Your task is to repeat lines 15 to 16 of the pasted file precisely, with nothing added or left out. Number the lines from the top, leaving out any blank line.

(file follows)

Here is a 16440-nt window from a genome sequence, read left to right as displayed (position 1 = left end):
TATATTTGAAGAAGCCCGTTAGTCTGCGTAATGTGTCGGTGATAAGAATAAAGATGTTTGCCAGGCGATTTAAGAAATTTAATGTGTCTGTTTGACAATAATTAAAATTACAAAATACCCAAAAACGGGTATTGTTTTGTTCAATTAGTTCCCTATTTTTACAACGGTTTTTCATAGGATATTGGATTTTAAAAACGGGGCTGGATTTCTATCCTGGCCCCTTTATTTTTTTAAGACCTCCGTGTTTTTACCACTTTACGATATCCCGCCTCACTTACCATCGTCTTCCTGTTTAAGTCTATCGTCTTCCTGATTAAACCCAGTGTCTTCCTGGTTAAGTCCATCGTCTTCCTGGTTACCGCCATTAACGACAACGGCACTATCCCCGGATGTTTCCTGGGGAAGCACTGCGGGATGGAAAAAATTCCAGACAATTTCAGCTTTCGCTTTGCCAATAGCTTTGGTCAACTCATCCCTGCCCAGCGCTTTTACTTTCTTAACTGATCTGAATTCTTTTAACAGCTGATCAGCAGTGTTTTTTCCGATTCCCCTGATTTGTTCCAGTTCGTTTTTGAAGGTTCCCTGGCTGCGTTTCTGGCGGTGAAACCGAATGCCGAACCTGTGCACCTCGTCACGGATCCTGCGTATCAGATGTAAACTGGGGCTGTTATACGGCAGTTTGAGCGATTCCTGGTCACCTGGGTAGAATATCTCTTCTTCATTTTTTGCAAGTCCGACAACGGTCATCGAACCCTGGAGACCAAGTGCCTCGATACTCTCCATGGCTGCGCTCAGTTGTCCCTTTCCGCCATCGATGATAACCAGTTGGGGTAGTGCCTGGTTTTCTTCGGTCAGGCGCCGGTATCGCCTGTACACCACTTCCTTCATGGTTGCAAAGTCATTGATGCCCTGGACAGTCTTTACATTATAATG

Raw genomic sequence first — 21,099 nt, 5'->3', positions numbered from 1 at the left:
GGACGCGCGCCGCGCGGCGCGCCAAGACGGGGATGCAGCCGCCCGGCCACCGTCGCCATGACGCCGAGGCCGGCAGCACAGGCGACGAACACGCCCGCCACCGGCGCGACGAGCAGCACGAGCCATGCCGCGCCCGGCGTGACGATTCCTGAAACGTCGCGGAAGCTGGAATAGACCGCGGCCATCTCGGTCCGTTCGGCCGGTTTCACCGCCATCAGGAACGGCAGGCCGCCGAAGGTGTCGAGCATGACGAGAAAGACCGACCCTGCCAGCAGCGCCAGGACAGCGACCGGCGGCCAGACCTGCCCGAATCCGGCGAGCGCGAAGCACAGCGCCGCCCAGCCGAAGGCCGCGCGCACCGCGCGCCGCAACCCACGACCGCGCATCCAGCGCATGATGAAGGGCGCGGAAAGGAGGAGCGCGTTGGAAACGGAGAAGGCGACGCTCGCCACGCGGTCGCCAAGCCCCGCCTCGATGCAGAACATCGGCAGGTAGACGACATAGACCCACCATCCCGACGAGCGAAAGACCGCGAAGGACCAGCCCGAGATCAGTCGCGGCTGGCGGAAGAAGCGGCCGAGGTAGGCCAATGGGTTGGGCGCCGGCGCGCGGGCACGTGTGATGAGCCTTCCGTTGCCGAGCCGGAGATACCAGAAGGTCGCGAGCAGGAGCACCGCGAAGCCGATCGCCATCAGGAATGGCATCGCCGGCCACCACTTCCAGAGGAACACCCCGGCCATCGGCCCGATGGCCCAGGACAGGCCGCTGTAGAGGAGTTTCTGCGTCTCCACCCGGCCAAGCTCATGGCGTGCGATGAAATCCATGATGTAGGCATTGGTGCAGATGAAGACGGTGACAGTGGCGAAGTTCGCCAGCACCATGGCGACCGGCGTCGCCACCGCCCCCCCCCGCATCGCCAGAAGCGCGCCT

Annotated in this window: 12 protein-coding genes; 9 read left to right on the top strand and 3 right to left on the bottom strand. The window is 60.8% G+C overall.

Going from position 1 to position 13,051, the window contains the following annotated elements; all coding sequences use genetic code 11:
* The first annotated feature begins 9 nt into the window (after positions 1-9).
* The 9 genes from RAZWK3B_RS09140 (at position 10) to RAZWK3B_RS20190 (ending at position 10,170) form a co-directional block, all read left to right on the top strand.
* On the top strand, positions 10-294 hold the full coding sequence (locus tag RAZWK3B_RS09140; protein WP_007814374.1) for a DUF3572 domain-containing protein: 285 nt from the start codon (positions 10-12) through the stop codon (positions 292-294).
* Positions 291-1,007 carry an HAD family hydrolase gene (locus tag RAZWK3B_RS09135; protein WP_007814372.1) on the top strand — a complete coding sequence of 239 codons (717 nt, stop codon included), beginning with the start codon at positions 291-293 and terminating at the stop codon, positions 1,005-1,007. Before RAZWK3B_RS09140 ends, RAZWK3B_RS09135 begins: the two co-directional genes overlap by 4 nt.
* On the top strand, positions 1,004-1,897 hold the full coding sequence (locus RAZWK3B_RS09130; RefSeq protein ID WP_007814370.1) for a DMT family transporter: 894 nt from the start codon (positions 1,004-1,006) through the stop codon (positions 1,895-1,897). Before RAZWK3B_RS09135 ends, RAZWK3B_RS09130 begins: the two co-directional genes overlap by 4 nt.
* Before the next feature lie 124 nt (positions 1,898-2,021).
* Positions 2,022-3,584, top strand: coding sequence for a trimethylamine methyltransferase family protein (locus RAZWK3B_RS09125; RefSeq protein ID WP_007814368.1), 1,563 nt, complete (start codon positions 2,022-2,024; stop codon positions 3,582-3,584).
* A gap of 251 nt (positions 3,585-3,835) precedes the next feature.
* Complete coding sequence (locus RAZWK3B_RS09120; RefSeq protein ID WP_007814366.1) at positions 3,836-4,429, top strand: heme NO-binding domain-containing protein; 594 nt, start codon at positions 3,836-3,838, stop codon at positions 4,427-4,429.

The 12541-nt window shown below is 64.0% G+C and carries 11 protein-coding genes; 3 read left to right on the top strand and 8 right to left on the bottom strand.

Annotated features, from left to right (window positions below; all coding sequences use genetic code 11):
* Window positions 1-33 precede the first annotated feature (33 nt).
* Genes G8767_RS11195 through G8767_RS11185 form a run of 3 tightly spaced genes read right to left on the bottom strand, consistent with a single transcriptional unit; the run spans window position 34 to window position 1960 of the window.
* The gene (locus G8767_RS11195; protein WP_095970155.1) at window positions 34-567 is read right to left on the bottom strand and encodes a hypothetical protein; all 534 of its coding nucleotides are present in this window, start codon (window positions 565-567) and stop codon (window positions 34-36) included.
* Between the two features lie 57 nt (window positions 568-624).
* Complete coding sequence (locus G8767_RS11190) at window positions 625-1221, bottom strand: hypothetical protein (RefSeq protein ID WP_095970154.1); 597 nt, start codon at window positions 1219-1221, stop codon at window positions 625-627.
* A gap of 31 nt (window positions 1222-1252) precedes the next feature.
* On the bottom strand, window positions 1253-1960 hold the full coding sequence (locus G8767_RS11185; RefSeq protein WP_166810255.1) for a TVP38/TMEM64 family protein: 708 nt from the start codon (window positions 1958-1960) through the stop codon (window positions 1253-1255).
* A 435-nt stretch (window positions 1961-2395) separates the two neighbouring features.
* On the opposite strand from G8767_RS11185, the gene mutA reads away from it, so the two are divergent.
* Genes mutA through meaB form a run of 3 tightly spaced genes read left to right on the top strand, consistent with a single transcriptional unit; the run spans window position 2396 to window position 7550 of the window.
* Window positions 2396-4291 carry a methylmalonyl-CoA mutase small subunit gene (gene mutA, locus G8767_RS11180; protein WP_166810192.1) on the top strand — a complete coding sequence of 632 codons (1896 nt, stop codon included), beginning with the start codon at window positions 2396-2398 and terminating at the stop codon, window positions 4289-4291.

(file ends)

* Complete coding sequence (locus RAZWK3B_RS09120; RefSeq protein ID WP_007814366.1) at positions 3,836-4,429, top strand: heme NO-binding domain-containing protein; 594 nt, start codon at positions 3,836-3,838, stop codon at positions 4,427-4,429.

The 12541-nt window shown below is 64.0% G+C and carries 11 protein-coding genes; 3 read left to right on the top strand and 8 right to left on the bottom strand.